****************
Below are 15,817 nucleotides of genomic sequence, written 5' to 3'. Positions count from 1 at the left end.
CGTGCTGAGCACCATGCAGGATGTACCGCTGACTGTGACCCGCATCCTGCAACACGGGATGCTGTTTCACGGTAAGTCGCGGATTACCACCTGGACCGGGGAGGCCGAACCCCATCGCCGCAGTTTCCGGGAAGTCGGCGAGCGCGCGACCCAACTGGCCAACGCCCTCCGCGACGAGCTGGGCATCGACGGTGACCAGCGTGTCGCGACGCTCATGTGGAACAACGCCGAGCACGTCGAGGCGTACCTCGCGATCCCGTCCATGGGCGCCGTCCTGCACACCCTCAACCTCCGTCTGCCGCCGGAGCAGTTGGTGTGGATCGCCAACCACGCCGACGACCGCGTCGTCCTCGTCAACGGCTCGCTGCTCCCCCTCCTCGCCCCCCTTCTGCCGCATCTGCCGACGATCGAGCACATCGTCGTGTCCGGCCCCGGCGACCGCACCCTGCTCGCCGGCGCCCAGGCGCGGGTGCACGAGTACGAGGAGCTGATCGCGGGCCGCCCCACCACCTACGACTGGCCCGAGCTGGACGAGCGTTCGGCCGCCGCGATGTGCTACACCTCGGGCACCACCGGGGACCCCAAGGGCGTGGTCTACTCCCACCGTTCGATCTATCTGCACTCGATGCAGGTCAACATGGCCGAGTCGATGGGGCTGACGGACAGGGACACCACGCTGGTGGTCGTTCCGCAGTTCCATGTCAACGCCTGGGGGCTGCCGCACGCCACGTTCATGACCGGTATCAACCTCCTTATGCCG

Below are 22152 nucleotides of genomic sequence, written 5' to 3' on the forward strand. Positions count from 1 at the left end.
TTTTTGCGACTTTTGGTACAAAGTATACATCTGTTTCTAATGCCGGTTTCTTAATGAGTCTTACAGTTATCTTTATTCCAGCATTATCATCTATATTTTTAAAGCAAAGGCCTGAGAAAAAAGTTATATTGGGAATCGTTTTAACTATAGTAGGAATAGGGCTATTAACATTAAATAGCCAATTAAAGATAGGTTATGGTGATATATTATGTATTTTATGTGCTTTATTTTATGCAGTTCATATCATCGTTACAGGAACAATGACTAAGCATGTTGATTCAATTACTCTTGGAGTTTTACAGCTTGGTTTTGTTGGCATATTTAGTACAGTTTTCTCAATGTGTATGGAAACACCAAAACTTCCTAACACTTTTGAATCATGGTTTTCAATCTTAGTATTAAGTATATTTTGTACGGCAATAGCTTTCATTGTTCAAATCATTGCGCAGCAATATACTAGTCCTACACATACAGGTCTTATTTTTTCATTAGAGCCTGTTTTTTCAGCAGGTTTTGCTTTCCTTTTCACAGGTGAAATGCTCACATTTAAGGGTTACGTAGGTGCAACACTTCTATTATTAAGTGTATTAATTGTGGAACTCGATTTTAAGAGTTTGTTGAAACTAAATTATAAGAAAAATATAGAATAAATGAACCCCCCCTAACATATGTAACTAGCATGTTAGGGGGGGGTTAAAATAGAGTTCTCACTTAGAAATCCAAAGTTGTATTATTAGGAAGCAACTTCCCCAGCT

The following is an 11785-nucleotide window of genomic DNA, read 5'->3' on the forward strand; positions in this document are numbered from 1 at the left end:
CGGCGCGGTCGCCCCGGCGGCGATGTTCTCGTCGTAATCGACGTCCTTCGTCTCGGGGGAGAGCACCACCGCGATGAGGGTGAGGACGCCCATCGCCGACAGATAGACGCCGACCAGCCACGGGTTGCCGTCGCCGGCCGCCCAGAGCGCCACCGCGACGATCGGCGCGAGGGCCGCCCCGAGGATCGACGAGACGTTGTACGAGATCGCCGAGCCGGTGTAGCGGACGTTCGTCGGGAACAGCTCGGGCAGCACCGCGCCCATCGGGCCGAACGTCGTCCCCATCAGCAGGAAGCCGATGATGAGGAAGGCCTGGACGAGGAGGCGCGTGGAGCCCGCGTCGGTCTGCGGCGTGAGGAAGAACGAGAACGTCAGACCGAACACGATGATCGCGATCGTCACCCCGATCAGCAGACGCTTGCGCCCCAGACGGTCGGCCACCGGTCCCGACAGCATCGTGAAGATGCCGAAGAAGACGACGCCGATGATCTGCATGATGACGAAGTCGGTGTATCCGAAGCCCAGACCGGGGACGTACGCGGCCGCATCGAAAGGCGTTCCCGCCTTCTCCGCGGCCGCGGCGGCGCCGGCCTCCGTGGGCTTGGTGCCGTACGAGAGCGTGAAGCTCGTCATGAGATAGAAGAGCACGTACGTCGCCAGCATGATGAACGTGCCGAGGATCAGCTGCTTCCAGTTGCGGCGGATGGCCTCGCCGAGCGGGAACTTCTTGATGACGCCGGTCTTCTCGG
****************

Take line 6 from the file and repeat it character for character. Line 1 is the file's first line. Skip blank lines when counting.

CGGCGCGGTCGCCCCGGCGGCGATGTTCTCGTCGTAATCGACGTCCTTCGTCTCGGGGGAGAGCACCACCGCGATGAGGGTGAGGACGCCCATCGCCGACAGATAGACGCCGACCAGCCACGGGTTGCCGTCGCCGGCCGCCCAGAGCGCCACCGCGACGATCGGCGCGAGGGCCGCCCCGAGGATCGACGAGACGTTGTACGAGATCGCCGAGCCGGTGTAGCGGACGTTCGTCGGGAACAGCTCGGGCAGCACCGCGCCCATCGGGCCGAACGTCGTCCCCATCAGCAGGAAGCCGATGATGAGGAAGGCCTGGACGAGGAGGCGCGTGGAGCCCGCGTCGGTCTGCGGCGTGAGGAAGAACGAGAACGTCAGACCGAACACGATGATCGCGATCGTCACCCCGATCAGCAGACGCTTGCGCCCCAGACGGTCGGCCACCGGTCCCGACAGCATCGTGAAGATGCCGAAGAAGACGACGCCGATGATCTGCATGATGACGAAGTCGGTGTATCCGAAGCCCAGACCGGGGACGTACGCGGCCGCATCGAAAGGCGTTCCCGCCTTCTCCGCGGCCGCGGCGGCGCCGGCCTCCGTGGGCTTGGTGCCGTACGAGAGCGTGAAGCTCGTCATGAGATAGAAGAGCACGTACGTCGCCAGCATGATGAACGTGCCGAGGATCAGCTGCTTCCAGTTGCGGCGGATGGCCTCGCCGAGCGGGAACTTCTTGATGACGCCGGTCTTCTCGG